1915 Improvement Bond - A result of the Improvement Bond Act of 1915, a 1915 Improvement Bond is a form of public financing usually associated with off-site land improvements, such as streets, curbs, gutters and underground sewer and water infrastructure. A 1915 Bond is similar to a construction loan with a principal balance and an amortization period over which principle and interest is paid for by the property owner.
When a 1915 Improvement Bond special assessment district is activated, an assessment lien is placed against each affected property and a special assessment appears on the property tax bill until the debt is fully paid (this can be up to 40 years!). An important feature of these “bonded” assessment districts is that the lien has priority status. If the special assessment is not paid on time, the home can be foreclosed and sold through an accelerated foreclosure process that the issuer has a special right to do. This could occur as soon as 150 days after the bill becomes delinquent.
If there is a 1915 bond assessment associated with a property, the cash equivalent of the remaining unpaid bond debt may also be added to the sales price for tax assessment purposes.
1915 Bond assessments are disclosed in the Preliminary Title Report as “liens” against a property. Assessors and state tax agencies recommend that Buyers carefully review the title documents for this information.
1915 Improvement Bond Act - An act of California legislation (Streets & Highways Section 8500) passed in 1915 to provide for the issuing of bonds by governmental agencies as a means of providing funds for the improvement of public facilities.
Ad Valorem - A tax based on the value of real estate or personal property. Ad valorem taxes can be property taxes or even duty on imported items. Property ad valorem taxes are a major source of revenues for state and municipal governments.
Bid Deposit - An upfront refundable deposit, placed before the beginning of a given auction that helps the County ensure that only qualified and authorized bidders are participating in its auction. Most counties require bidders to place a deposit prior to placing their first bid.
Deed Sale - A public auction, mandated by state statute, of tax-defaulted real property. Tax deeds are sold to the highest bidder. Typically, bidding begins at the amount of delinquent taxes, interest charges and related fees due to a County. View list of states that conduct tax deed sales.
Encumbrances - A legal term (sometimes referred to as an incumbrance) for anything that affects or limits the title of a property, such as mortgages, leases, easements, liens, or restrictions. Also, those considered as potentially making the title defeasible are also encumbrances.
Easement - An easement is the right to do something or the right to prevent something over the real property of another. The right is often described as the right to use the land of another for a special purpose. Unlike a lease, an easement does not give the holder a right of "possession" of the property, only a right of use. It is distinguished from a license that only gives one a personal privilege to do something on the land of another. An example of a license is the right to park a car in a parking lot with the consent of the parking lot owner. Licenses in general can be terminated by the property owner much more easily than easements. Easement concepts differ substantially in the U.S. from state to state.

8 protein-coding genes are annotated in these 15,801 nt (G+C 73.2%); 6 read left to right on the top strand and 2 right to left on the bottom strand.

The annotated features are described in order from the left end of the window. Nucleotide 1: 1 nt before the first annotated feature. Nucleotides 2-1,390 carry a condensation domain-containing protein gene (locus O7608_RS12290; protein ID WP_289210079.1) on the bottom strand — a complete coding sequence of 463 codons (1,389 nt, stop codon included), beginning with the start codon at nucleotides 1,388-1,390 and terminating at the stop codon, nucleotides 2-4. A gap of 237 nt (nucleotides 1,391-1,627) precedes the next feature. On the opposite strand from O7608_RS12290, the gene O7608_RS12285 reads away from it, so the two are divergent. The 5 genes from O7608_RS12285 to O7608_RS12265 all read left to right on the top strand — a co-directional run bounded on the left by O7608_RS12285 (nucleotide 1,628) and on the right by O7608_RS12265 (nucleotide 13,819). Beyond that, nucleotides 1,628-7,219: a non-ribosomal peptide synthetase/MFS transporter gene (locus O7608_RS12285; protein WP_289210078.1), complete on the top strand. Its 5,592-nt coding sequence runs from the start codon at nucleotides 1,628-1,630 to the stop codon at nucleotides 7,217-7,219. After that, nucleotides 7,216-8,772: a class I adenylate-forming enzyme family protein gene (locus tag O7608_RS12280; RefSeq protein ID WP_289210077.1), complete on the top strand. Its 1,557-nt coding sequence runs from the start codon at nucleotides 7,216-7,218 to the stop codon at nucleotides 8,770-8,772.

Some examples include ceiling lights, awnings, window shades and doorknobs. Fixtures are automatically included in a sale, unless specifically mentioned in the contract as going to the seller.
Foreclosure - The legal process by which a borrower in default under a mortgage is deprived of his or her interest in the mortgaged property. This usually involves a forced sale of the property at public auction with the proceeds of the sale being applied to the mortgage debt.
It is important to note that in the written transfer of real property, it is a universal requirement that the instrument of conveyance, commonly a deed, include a written description of the property.
Lien Certificate Sale - A public auction, mandated by state statute, of tax liens. Tax liens are sold for the amount of delinquent taxes, interest charges and related fees due to a County. A tax lien does not convey ownership to a property. Rather, it entitles a purchaser to full payment by a delinquent taxpayer of the full lien amount paid at the time of auction plus interest. The percentage interest varies from state to state. If taxes remain delinquent (period of time varies by state), a purchaser has a right to foreclose on their lien with the hopes of attaining ownership of a property.
NOTE: Unlike a traditional auction, lien certificates are awarded to the lowest bidder, not the highest. This is necessary in a lien certificate sale because the winning bidder is bidding on the minimum amount of interest collect on the balance of the lien, not the value of the property attached.
Redeemable Deed - A deed that allows the delinquent property owner the right of redemption during a specified time period after the sale, rather than before the sale, as is standard with a Tax Deed Sale.
Reserve - The reserve is the minimum amount, regardless of the starting bid, that the seller is willing to accept for an asset. The reserve amount acts as a hidden bidder for the seller to ensure that the asset does not sell below their designated amount. In a reserve price auction, the seller has set a minimum price to protect his or her financial interests. Held in confidence, it is the price at which the seller is obligated to sell. Although the reserve amount is not disclosed, bidders are notified (“reserve not met” changes to “reserve met” on the auction listing) once the reserve price has been met. The current status of the reserve is always stated on the auction page three lines below the high or final bid amount.